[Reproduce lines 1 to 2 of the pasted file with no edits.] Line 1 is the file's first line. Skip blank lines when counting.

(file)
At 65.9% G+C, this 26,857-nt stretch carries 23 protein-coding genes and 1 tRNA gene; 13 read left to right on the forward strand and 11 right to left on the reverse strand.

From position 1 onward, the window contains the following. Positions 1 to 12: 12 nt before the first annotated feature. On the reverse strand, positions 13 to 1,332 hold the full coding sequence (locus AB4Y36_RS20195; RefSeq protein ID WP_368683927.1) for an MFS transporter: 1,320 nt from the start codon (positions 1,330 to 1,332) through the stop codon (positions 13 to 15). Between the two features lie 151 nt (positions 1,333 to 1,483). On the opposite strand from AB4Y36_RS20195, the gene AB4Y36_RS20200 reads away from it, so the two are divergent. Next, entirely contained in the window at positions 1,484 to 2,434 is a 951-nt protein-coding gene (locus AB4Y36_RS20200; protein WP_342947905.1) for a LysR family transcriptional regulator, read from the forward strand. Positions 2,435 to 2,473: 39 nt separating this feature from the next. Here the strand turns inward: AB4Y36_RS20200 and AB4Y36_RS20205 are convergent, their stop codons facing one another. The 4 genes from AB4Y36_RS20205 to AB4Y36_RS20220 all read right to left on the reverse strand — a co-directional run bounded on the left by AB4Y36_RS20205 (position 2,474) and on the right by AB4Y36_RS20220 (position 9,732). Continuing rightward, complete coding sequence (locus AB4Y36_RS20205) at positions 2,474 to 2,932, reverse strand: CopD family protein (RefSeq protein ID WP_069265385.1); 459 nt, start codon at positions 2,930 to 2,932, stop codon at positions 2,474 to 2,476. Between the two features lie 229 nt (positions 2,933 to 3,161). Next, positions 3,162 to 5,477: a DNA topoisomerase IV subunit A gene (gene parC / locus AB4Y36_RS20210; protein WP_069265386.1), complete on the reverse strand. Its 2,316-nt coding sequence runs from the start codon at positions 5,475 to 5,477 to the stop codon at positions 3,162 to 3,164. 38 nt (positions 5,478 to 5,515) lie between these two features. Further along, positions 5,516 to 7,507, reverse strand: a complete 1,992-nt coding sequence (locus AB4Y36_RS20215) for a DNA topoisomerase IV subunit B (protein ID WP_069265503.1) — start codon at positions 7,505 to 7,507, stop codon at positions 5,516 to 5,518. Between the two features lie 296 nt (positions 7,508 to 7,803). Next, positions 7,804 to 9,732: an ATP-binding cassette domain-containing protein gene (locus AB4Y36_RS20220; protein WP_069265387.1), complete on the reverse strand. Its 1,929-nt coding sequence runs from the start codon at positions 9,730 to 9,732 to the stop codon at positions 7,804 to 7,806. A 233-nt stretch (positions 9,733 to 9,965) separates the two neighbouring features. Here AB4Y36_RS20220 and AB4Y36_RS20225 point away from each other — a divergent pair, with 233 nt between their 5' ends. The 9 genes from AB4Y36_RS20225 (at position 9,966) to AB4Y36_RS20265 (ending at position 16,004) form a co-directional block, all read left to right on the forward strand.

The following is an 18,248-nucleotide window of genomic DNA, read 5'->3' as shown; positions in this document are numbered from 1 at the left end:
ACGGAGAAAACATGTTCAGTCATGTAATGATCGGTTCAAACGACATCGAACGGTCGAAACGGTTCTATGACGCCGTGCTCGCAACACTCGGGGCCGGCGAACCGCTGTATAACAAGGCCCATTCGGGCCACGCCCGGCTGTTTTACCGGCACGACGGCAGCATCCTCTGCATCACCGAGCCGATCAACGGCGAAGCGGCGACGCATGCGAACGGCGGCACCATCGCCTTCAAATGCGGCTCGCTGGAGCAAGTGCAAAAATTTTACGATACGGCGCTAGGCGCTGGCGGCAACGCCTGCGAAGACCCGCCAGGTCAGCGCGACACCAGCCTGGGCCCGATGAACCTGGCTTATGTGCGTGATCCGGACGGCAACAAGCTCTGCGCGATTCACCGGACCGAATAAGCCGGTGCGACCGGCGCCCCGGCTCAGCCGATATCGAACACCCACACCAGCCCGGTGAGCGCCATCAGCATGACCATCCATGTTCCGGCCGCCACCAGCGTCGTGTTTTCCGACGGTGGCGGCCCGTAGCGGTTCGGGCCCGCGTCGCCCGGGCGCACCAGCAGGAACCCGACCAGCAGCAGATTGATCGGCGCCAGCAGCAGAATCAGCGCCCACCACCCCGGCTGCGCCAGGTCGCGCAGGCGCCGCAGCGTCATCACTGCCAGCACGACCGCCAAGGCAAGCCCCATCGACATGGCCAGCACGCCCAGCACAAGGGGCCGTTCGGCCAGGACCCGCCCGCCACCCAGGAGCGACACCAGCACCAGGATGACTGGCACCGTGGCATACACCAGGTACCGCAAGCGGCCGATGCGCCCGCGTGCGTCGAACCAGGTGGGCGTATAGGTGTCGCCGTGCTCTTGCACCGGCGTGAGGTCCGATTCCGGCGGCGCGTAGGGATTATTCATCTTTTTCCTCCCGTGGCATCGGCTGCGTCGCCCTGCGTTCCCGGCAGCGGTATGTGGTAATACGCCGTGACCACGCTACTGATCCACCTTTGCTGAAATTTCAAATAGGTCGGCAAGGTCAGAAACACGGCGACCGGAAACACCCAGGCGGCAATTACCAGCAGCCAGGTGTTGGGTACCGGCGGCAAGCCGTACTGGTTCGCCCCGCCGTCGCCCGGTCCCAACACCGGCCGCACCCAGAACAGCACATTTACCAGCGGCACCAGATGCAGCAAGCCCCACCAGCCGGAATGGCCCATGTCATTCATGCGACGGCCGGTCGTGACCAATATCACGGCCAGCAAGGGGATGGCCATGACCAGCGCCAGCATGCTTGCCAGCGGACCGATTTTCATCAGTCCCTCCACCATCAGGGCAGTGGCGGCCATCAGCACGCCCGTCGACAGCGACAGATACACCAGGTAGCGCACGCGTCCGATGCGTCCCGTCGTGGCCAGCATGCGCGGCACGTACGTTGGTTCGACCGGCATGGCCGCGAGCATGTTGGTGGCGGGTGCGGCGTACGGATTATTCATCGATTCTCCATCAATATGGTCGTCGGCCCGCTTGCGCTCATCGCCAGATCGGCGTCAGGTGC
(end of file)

At 65.9% G+C, this 26,857-nt stretch carries 23 protein-coding genes and 1 tRNA gene; 13 read left to right on the forward strand and 11 right to left on the reverse strand.

From position 1 onward, the window contains the following. Positions 1 to 12: 12 nt before the first annotated feature. On the reverse strand, positions 13 to 1,332 hold the full coding sequence (locus AB4Y36_RS20195; RefSeq protein ID WP_368683927.1) for an MFS transporter: 1,320 nt from the start codon (positions 1,330 to 1,332) through the stop codon (positions 13 to 15). Between the two features lie 151 nt (positions 1,333 to 1,483). On the opposite strand from AB4Y36_RS20195, the gene AB4Y36_RS20200 reads away from it, so the two are divergent. Next, entirely contained in the window at positions 1,484 to 2,434 is a 951-nt protein-coding gene (locus AB4Y36_RS20200; protein WP_342947905.1) for a LysR family transcriptional regulator, read from the forward strand. Positions 2,435 to 2,473: 39 nt separating this feature from the next. Here the strand turns inward: AB4Y36_RS20200 and AB4Y36_RS20205 are convergent, their stop codons facing one another. The 4 genes from AB4Y36_RS20205 to AB4Y36_RS20220 all read right to left on the reverse strand — a co-directional run bounded on the left by AB4Y36_RS20205 (position 2,474) and on the right by AB4Y36_RS20220 (position 9,732). Continuing rightward, complete coding sequence (locus AB4Y36_RS20205) at positions 2,474 to 2,932, reverse strand: CopD family protein (RefSeq protein ID WP_069265385.1); 459 nt, start codon at positions 2,930 to 2,932, stop codon at positions 2,474 to 2,476. Between the two features lie 229 nt (positions 2,933 to 3,161). Next, positions 3,162 to 5,477: a DNA topoisomerase IV subunit A gene (gene parC / locus AB4Y36_RS20210; protein WP_069265386.1), complete on the reverse strand. Its 2,316-nt coding sequence runs from the start codon at positions 5,475 to 5,477 to the stop codon at positions 3,162 to 3,164. 38 nt (positions 5,478 to 5,515) lie between these two features. Further along, positions 5,516 to 7,507, reverse strand: a complete 1,992-nt coding sequence (locus AB4Y36_RS20215) for a DNA topoisomerase IV subunit B (protein ID WP_069265503.1) — start codon at positions 7,505 to 7,507, stop codon at positions 5,516 to 5,518. Between the two features lie 296 nt (positions 7,508 to 7,803). Next, positions 7,804 to 9,732: an ATP-binding cassette domain-containing protein gene (locus AB4Y36_RS20220; protein WP_069265387.1), complete on the reverse strand. Its 1,929-nt coding sequence runs from the start codon at positions 9,730 to 9,732 to the stop codon at positions 7,804 to 7,806. A 233-nt stretch (positions 9,733 to 9,965) separates the two neighbouring features. Here AB4Y36_RS20220 and AB4Y36_RS20225 point away from each other — a divergent pair, with 233 nt between their 5' ends. The 9 genes from AB4Y36_RS20225 (at position 9,966) to AB4Y36_RS20265 (ending at position 16,004) form a co-directional block, all read left to right on the forward strand.